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Overview of approach to long-term survivors of head and neck cancer

Robert I Haddad, MD
Sewanti Limaye, MD
Section Editor
Larissa Nekhlyudov, MD, MPH
Deputy Editor
Michael E Ross, MD


The term "cancer survivor" has been used variably in the literature; in general, a cancer survivor refers to any person who has been diagnosed with cancer until the end of life [1]. There are more than half a million survivors who have been rendered cured of head and neck cancer in the United States today [2]. The steady increase in the rate of head and neck cancer survivors is likely due to advances in treatment, decrease in smoking rates, and the improved prognosis associated with oropharyngeal carcinomas associated with human papillomavirus (HPV) infection [3]. (See "Human papillomavirus associated head and neck cancer".)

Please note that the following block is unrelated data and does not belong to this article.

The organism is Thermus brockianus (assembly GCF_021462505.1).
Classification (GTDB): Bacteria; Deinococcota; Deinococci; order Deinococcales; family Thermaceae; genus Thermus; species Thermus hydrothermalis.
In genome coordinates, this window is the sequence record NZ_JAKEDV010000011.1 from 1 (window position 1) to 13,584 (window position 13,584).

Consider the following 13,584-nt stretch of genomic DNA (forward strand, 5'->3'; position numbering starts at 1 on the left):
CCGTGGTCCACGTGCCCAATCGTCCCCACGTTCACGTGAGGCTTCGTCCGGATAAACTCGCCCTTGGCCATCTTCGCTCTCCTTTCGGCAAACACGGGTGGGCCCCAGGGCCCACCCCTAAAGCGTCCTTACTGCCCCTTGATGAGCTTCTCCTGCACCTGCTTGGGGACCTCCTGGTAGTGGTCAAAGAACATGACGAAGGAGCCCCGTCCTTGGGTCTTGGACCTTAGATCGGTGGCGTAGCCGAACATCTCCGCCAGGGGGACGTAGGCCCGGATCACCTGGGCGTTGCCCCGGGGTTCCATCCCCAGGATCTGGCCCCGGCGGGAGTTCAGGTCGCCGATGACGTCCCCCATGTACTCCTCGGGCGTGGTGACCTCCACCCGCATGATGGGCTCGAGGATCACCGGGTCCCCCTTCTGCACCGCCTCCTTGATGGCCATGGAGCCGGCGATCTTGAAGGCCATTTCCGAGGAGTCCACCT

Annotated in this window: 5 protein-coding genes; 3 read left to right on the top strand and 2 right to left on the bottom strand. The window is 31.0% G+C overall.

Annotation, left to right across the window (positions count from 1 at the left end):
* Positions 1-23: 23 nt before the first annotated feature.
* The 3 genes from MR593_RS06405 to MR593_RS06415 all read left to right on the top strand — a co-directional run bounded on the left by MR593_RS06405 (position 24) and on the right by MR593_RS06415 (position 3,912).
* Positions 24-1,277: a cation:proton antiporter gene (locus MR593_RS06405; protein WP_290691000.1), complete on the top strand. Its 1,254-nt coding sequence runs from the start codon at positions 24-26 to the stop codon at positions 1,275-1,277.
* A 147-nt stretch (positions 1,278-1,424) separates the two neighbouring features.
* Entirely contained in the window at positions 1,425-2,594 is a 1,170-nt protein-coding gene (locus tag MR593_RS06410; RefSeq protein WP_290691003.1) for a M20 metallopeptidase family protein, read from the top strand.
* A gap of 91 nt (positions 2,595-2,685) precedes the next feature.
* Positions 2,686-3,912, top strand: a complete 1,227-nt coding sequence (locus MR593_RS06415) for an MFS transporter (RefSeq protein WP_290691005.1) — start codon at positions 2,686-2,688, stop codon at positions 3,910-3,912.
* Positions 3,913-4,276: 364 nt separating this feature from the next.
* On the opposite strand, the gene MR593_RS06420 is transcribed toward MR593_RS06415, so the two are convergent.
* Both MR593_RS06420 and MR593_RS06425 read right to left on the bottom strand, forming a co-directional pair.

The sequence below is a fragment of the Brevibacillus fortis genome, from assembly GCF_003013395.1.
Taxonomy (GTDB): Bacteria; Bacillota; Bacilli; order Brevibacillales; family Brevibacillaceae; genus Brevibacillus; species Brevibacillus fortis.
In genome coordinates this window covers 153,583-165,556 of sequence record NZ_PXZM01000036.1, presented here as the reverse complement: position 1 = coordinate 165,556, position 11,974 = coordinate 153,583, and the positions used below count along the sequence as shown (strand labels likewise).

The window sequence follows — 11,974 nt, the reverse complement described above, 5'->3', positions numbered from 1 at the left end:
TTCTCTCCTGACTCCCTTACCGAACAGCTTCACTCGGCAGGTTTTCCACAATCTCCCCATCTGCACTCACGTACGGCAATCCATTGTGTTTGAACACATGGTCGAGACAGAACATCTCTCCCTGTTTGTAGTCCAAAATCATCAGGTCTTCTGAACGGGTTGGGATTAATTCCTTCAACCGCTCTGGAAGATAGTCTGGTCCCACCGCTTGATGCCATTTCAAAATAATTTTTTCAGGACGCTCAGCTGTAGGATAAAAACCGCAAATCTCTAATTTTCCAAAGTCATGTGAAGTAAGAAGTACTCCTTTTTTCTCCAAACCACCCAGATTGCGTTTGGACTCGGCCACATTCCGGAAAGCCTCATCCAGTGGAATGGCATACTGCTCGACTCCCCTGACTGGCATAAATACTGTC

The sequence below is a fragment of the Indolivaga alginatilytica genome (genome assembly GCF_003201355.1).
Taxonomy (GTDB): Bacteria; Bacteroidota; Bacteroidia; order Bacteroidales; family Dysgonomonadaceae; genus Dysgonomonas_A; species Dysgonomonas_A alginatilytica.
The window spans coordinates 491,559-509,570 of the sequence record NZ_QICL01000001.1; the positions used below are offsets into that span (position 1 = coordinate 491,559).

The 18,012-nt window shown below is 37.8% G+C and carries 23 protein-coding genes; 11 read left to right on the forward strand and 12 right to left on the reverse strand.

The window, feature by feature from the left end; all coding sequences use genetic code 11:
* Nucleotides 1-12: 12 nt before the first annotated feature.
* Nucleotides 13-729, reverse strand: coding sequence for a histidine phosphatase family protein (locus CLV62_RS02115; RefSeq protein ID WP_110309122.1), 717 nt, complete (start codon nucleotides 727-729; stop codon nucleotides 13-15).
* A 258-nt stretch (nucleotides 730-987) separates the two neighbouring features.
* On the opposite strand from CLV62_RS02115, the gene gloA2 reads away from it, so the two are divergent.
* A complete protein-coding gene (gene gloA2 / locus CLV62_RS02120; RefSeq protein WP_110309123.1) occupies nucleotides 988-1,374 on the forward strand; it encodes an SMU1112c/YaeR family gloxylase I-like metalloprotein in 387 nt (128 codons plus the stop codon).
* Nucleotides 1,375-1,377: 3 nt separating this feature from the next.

This topic will review the long-term issues of survivors of head and neck squamous cell carcinoma (HNSCC), specifically discussing the group of survivors who are without evidence of disease for at least five years [4,5]. Other topics that discuss complications and quality of life in patients following a diagnosis of head and neck cancer are covered separately.

(See "Health-related quality of life in head and neck cancer".)

(See "Management and prevention of complications during initial treatment of head and neck cancer".)

(See "Management of late complications of head and neck cancer and its treatment".)

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Literature review current through: Nov 2017. | This topic last updated: Apr 13, 2017.
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